Innovate

The Man Who Spent A Whopping Rs 200cr To Start MMA Championship Super Fight League

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The 36-year-old Punjabi, a son of the heartland, saw the cultural significance ‘akahadas’ or indigenous wrestling rings had at the grassroots level and was convinced that India was brimming with talent when it came to combat sports.

But as he grew up and saw every other sport getting dwarfed by the pageantry of cricket, Bill Dosanjh knew it would take more than talent to bring another sport—even one already popular—to the mainstream. So here’s what he did.

Back to his roots

Having grown up in India, he moved to Britain to explore career opportunities. “I belong to a wrestling family, hence sports has always been my first love,” he narrates.

While he ran various businesses spanning industries like real estate and construction in India, UK, and the Middle East, his passion for combat sports only got more difficult to keep closeted. This manifested as his five-year stint at Khan Promotions—a company managing British boxer Amir Khan’s assets and promotions worldwide—from 2005 to 2010. In 2010, he established East West Sports, a company that launched Amir Khan’s career in the United States, starting with a bang at Madison Square Garden.

His close involvement with Amir’s career provided insight into the world of combat sports. Bill realised that even though boxing has been around for centuries and mixed martial arts has come to the fore only recently, the two sports command the same viewership, with the latter almost overtaking boxing in pay-per-view numbers.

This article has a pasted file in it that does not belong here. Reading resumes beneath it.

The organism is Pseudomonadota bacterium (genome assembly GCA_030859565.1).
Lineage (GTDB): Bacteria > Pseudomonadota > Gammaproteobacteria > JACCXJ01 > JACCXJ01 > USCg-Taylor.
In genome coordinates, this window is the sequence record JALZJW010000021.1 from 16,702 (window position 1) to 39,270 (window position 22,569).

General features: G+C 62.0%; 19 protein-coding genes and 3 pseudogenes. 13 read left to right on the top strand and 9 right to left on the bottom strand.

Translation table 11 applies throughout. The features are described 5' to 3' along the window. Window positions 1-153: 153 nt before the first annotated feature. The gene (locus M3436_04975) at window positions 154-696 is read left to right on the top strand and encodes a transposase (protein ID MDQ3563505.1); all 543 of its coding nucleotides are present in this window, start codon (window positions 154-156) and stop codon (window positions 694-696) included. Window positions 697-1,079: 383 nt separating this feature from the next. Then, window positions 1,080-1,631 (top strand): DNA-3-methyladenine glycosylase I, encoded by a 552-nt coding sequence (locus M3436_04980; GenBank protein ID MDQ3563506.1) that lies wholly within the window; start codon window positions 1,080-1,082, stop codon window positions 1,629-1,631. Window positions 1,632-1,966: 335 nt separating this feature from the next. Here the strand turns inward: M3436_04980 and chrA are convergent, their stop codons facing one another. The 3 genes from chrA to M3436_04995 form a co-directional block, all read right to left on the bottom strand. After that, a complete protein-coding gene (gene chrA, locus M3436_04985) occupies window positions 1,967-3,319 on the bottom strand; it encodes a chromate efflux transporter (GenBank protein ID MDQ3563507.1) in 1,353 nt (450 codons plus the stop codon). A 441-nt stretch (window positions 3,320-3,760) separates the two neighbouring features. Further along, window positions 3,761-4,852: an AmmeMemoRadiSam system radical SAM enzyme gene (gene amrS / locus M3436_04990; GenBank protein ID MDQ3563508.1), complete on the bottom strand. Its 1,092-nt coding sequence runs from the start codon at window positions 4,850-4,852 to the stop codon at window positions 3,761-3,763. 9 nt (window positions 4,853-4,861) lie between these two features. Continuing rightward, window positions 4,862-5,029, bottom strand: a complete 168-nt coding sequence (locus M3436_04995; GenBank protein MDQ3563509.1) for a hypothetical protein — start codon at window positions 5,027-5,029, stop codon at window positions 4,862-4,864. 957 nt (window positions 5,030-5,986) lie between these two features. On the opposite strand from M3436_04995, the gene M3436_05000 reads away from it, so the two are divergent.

As he saw this fad develop into a wave, he decided to foray into sports full-time along with his close friend and now business partner Amir. “Well, I myself am trained in karate, boxing, and MMA, so starting off something like Super Fight League was a dream. I always wanted to create a platform for the millions of martial artists whose talent went unnoticed and unrecognised,” he notes.

Striking gold

The league has a group ‘A’ and ‘B’, consisting of four teams each. Every team has six players—five male fighters and one female—and six back-ups, belonging to six different weight categories. The teams within the group compete with each other in 12 league-level matches.

Now having launched the first league-format season of SFL in January 2017, Bill still remembers the time they started, when no one really knew what MMA was. “I remember sitting in the Indira Gandhi stadium for SFL 3—it was a full house with 15,000 people and people thought it was a WWE event. Moreover, when people hear of this sport, at first they have varied apprehensions about it. They think of it as a violent one with a lot of blood. Changing their perception about the sport was challenging. I believe that was a gap I saw but now with the popularity the first season got, I am quite bullish about the Indian market,” he states.

Backed by Sanjay Dutt and British-Indian businessman Raj Kundra, the league has seen participation from the likes of Bob ‘The Beast’ Sapp, James ‘The Colossus’ Thompson, Todd Duffee, Trevor Prangley, Baga Agaev, Paul Kelly, Lena Ovchynnikova, Jeff Monson, Satoshi Ishii, Rameau Thierry Sokoudjou, and Michael Page.

A new-age classic in the making

Since today’s youth predominantly consumes content online and through social media, their plan was to leverage that to the fullest. The first season of SFL itself had a reach of about 100 million-odd, through celebrity co-owners and their social media engagements.